Going in to this debate, the focus was entirely and completely on Sarah Palin. Thanks largely to a series of less than stellar interviews with Charlie Gibson and Katie Couric, the initial excitement about Palin had diminished to the point where polls were clearly indicating that she was a serious drag on McCain’s electoral chances.

Therefore, her mission tonight was fairly straightforward — she needed to at least do well enough to put aside the doubts about her own qualifications and stop the negative impact she was having on McCain’s Presidential chances. Given how bad some of those interviews had gone, and how ingrained the public impression of her was becoming thanks in part to Tina Fey’s impersonation, that wasn’t an easy task.

For Joe Biden, the job was a bit simpler. He needed to make sure that he didn’t do anything to hurt the ticket and that he didn’t make the same mistakes that George H.W. Bush did in 1984 and thereby engender sympathy for his opponent.

I’m writing this blog post free of any spin, pundit analysis, or the opinion of any other blogger. If it turns out that I’ve totally misread things tonight, well, then, that’s that, but here’s how I saw it.

Going into this debate, I was frankly expecting that Sarah Palin would do pretty well. For one thing, and thanks to a series of disastrous interviews, my expectations were fairly low and, as I noted this morning, there was some indication from her campaign for Governor that Palin was at the very least a mildly competent debater. Additionally, it was fairly clear that the McCain campaign had realized that the Palin/Couric interviews had not gone well at all and it seemed like they were taking steps to make sure that the VP candidate would be ready to make a good impression tonight.

Boy, was I wrong.

The Sarah Palin that showed up tonight was the same Sarah Palin that was unable to give Charlie Gibson any real coherent response to substantive foreign policy questions, the same Sarah Palin that babbled a response to foreign policy questions from Katie Couric, and the same Sarah Palin who didn’t seem to be able to remember a single Supreme Court case other than Roe v. Wade.

The answers that Palin gave were in the same rambling, semi-coherent style as the answers she gave to questions from Gibson and Couric and, for the most part, all she really seemed to do was repeat the same platitudes over and over again. John McCain is a “maverick.” She comes from a state that produces a lot of energy. She’s an outsider. McCain is a “reformer.”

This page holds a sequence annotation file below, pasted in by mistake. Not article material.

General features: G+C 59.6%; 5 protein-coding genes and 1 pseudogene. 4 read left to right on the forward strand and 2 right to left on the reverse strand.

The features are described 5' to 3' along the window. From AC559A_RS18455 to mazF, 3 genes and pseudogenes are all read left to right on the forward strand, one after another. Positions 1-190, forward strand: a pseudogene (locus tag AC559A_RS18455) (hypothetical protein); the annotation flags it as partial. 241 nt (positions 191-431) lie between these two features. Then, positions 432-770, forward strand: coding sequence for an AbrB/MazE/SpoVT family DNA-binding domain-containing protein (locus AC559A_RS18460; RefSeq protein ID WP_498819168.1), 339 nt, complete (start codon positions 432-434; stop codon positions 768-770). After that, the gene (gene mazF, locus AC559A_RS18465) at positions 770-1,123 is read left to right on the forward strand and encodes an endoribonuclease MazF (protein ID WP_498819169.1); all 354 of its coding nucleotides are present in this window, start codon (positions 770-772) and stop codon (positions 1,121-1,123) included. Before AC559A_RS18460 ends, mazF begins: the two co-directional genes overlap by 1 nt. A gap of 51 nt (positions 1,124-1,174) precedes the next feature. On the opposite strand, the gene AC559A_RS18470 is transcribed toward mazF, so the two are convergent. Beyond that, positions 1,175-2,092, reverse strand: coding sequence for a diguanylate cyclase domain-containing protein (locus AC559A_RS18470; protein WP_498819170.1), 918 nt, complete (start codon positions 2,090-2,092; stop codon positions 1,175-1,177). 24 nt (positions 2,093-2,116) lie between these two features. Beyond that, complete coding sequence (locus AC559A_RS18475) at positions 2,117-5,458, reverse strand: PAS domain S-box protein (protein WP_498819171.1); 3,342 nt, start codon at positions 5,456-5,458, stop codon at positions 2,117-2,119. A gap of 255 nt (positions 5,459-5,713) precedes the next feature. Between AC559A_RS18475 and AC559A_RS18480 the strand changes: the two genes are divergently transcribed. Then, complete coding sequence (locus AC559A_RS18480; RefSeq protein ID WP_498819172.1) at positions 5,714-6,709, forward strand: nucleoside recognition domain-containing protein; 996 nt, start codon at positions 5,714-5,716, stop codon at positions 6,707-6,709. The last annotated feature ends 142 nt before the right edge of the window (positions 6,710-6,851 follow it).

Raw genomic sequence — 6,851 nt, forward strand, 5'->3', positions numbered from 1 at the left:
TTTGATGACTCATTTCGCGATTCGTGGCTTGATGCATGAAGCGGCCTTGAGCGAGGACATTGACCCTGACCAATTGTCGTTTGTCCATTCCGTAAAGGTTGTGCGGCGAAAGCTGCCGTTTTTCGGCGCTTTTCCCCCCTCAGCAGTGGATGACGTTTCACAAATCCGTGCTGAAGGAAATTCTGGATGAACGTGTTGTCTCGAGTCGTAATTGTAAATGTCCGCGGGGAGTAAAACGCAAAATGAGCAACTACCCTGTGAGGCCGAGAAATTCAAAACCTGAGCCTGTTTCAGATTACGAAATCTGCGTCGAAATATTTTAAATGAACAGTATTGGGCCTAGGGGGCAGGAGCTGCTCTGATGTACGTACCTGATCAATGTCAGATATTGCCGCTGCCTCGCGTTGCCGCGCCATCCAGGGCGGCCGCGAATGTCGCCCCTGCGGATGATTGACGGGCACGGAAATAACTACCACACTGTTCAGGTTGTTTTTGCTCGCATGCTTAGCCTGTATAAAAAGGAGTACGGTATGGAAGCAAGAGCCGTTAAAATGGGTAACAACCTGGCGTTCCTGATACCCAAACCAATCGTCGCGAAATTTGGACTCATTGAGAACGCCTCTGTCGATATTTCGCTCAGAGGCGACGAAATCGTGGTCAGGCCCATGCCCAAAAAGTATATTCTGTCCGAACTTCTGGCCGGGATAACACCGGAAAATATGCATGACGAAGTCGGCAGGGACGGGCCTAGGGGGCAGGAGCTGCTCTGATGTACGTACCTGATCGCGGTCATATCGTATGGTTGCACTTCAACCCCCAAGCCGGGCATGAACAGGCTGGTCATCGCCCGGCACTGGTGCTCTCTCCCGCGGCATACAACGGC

You know the drill.

More than once, I found myself hitting the reversing button on TiVo and listening to one of Palin’s response again because, quite honestly, I couldn’t understand what the heck she was saying. “Please Sarah just one coherent sentence. Just one” as I asked in one Twitter message during the debate. But, alas, they seemed to be few and far between.

Now don’t get me wrong. On substance, I disagreed with pretty much everything Joe Biden had to say — except when it came to pointing out the missteps, mistakes, and outright fabrications that the Bush Administration engaged in when it comes to the Iraq War — but at least I understood what the heck it was that he was saying.

With Palin, it seemed like I was struggling to understand her everytime she spoke. To me, she just didn’t come across as Presidential, or even as someone who I would be content with assuming the Presidency should that need ever arise.

There were times when it seemed apparent that Palin was completely out of her league and that became readily apparent when the subject changed to foreign policy. Whether you agree with him or not, it’s fairly obvious that Joe Biden knows what he’s talking about when it comes to foreign policy. Sarah Palin sounded, yet again, like she was reciting lines out of briefing book or a debate rehearsal.

Others may disagree, but my feeling is that Sarah Palin completely failed in her mission tonight. I don’t believe that she did anything to erase the doubts that clearly exist in the public’s mind regarding her own qualifications or her readiness to assume the Presidency in the event of John McCain’s death, and, beyond repeating campaign slogans we hear every day from Sean Hannity and his ilk, I don’t believe she did all that much to advance the McCain for President campaign.

Of course, my opinion doesn’t matter any more than that of any other pundits, so it will be interesting to see what impact tonight’s event has on the race.

Cross-posted at Below The Beltway

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